Murdock Beack is a DNR-managed beach access site near Port Angeles. Photo/ DNR.

Murdock Beach, near Port Angeles 
Murdock Beach, located on the Strait of Juan de Fuca, gives visitors a view of Vancouver Island. This is the only public beach access for 12 miles between Camp Hayden and the East Twin River.

Striped Peak Vista and Trailhead, near Port Angeles 
Striped Peak Vista and Trailhead offers a spectacular view of the Strait of Juan de Fuca and Vancouver Island. The trail takes hikers through mature Douglas-fir trees, alongside a waterfall, and to a rocky cove on the Strait.

Foothills Trailhead, near Port Angeles
The Foothills Trail system includes 6 miles of ORV trails. It is nestled below Hurricane Ridge, approximately 5 miles south of Port Angeles.

Lyre River, near Port Angeles
Located on the Olympic Peninsula, this campground is offers fishing from the nearby Lyre River.

Sadie Creek, near Port Angeles, offers off-road vehicle riding opportunities. Photo/DNR.

Sadie Creek, near Port Angeles, offers off-road vehicle riding opportunities. Photo/ DNR.

Sadie Creek, near Port Angeles
Sadie Creek Trailhead, a 30-mile trail and road system on the Olympic Peninsula. The trail climbs to about 2,500 feet, giving visitors views of the Strait of Juan de Fuca, Vancouver and the San Juan Islands.

Little River Trail, near Port Angeles
The Little River Trail begins just a few miles west of Port Angeles and provides access to Hurricane Ridge and the northern end of Olympic National Park. It winds through mature hemlock trees and alpine meadows.

Head to our Olympic Region recreation Web page for more information about year-round recreation opportunities on the Olympic Peninsula.

Want to stay in the loop with DNR’s Recreation program? Subscribe to our monthly e-newsletter. This month’s recreation e-news features DNR’s Dry Hill, also near Port Angeles.

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Love to camp? Live the dream and become a DNR camp host

May 26, 2015

Are you a professional, friendly and polite person who wishes you could go camping for weeks on end? Do you have a properly-insured motor home, camper or travel trailer that supports comfortable camping in rustic, natural areas? DNR might have just the thing for you.

We’re currently taking applications for campground hosts to help provide a positive, safe, and informative experience for visitors at DNR campgrounds statewide.

Host responsibilities include:

  • Be professional, friendly, and polite when interacting with the public.
  • Provide information and rules to campers and visitors.
  • Register overnight campers.
  • Patrol campground and recreational areas.
  • Regularly inspect campground restrooms, picnic shelters, campsites, campfire pits and boat launch areas.
  • Report vandalism, illegal or abusive behavior.

Pick your site today!

Ahtanum State Forest view

View of Mount Rainier from Ahtanum State Forest. Photo: DNR

Ahtanum Campground, Ahtanum State Forest, near Yakima
Ahtanum Campground is a highly used recreation area for off-road vehicle riding, hiking, and horseback riding. Winter recreation is also popular for snowshoeing, sledding, cross country skiing, and snowmobiling.

Cold Creek Campground, Yacolt Burn State Forest, near Camas
Cold Creek Campground is open year-round and is a favorite for family tent camping, equestrian use, mountain biking, and hiking. For more information, check out our flier.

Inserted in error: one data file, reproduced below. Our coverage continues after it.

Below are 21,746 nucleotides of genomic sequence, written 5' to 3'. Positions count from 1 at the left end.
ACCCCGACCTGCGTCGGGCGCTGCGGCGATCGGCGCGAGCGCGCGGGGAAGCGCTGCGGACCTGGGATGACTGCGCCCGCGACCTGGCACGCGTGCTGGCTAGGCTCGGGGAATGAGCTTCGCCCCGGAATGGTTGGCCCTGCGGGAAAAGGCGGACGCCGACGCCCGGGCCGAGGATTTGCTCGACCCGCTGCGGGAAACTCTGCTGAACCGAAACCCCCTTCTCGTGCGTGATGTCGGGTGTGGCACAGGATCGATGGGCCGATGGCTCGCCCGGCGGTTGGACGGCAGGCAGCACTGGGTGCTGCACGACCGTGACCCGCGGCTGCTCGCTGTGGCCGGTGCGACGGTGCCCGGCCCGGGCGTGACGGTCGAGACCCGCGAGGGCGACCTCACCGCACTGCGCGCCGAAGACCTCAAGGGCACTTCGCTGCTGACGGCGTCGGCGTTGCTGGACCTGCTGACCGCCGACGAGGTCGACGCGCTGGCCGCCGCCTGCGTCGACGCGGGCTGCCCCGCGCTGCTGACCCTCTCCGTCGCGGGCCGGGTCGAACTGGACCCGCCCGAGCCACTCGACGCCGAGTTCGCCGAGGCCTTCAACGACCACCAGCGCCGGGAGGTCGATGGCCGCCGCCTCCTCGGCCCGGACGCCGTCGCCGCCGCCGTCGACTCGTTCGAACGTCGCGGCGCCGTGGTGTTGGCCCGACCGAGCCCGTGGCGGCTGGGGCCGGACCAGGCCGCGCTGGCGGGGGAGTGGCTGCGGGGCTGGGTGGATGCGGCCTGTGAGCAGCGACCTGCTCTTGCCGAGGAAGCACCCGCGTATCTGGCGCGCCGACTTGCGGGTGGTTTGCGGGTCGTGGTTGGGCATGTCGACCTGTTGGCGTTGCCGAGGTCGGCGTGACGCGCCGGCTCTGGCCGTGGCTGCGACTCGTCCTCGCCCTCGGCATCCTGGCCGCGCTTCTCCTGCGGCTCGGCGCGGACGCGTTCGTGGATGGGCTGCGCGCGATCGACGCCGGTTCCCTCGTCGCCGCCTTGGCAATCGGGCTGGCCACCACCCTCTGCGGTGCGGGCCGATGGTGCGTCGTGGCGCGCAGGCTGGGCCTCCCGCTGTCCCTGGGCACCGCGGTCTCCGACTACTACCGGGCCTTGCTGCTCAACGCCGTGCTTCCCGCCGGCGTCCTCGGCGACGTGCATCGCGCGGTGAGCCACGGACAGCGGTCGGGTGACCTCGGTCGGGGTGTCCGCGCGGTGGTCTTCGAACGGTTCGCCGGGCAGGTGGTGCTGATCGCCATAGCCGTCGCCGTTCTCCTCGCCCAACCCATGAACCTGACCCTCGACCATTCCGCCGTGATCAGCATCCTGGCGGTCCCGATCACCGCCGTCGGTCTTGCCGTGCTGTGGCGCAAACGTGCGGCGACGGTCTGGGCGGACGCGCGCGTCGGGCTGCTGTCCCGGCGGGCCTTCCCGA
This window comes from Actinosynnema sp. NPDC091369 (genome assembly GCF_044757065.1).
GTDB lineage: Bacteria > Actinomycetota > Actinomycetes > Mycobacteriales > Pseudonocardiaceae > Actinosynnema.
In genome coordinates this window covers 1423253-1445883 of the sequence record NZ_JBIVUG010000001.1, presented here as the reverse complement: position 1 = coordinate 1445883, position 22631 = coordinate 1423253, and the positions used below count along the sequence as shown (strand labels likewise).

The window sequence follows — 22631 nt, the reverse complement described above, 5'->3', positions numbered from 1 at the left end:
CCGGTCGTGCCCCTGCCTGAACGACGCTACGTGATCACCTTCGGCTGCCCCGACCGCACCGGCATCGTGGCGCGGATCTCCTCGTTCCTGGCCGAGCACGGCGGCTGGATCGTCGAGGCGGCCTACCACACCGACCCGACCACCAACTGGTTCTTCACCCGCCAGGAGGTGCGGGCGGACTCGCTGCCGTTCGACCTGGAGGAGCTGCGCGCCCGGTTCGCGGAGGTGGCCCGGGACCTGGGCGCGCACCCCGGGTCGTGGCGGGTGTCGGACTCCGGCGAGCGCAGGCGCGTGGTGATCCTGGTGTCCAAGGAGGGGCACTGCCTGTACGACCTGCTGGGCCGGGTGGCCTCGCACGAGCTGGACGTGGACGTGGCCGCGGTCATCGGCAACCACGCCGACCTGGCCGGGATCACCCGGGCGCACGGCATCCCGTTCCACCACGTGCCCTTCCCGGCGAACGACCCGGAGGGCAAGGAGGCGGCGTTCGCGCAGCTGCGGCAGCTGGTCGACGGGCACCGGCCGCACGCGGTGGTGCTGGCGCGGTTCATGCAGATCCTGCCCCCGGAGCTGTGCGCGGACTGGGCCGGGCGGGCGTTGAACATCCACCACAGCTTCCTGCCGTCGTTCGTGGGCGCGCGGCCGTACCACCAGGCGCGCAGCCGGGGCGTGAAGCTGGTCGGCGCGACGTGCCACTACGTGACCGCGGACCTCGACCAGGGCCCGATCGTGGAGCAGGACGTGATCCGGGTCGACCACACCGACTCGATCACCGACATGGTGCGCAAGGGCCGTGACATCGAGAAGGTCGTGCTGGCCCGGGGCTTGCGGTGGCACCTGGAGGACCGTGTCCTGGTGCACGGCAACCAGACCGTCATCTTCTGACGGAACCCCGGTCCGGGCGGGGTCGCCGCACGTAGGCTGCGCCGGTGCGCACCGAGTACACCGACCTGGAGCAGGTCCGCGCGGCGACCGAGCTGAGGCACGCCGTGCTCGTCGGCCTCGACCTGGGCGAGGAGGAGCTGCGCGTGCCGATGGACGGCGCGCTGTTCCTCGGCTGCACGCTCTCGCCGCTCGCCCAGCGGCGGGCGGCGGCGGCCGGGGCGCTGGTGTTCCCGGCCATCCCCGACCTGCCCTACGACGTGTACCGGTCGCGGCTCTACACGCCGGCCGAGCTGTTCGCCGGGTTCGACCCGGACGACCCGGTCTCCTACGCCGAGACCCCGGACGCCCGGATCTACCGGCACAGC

Jim Davis, a Tahuya and Green Mountain Committee Member, gets ready for a trail ride in Tahuya State Forest. Photo: Herb Gerhardt.

Jim Davis, a Tahuya and Green Mountain Committee Member, gets ready for a trail ride in Tahuya State Forest. Photo: Herb Gerhardt.

Tahuya River Horse Camp, Tahuya State Forest, near Belfair
This site provides camping opportunities for primarily non-motorized recreationists including equestrian and fishing enthusiasts.

For more information about campground hosting with DNR, including who to contact and how to apply, visit our camp host Web page.

To stay in the loop with DNR’s Recreation program, subscribe to our monthly recreation e-newsletter.

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Shout out to our volunteers: 2015 Pick Up the Burn

May 21, 2015

ORV riders, mountain bikers, horseback riders and hikers joined together in early May for the 13th annual Pick Up the Burn.

Each year dedicated volunteers help to care for the Yacolt Burn State Forest and pitch in to tackle illegal dumping in the forest. This year, about 150 people turned out, gathered, and hauled more than 40 cubic yards of litter from the Yacolt Burn State Forest.

Watch our short clip below to see more of this year’s Pick Up the Burn.

Want to know more about DNR’s recreation program? Check out this month’s recreation e-newsletter, and sign up to receive future updates right to your email.

 

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Sun, fun, and ORVs: Your motorized recreation guide

May 19, 2015

Did you know DNR has more than 400 miles of ORV trails ready for you to explore this summer? Follow this guide to fun and safe motorized recreation and enjoy spending your summer off-road vehicle riding on DNR-managed land.

Use the arrows to navigate or select the "autoplay" button on the bottom right. Full screen recommended.

Use the arrows to navigate or select the “autoplay” button on the bottom right. Full screen recommended.

Have a site in mind? Head to our website to see what’s open and closed.

Want to stay in the loop with DNR’s recreation program? Subscribe to our monthly recreation e-newsletter.

Remember to bring your Discover Pass, your ticket to Washington’s Great Outdoors.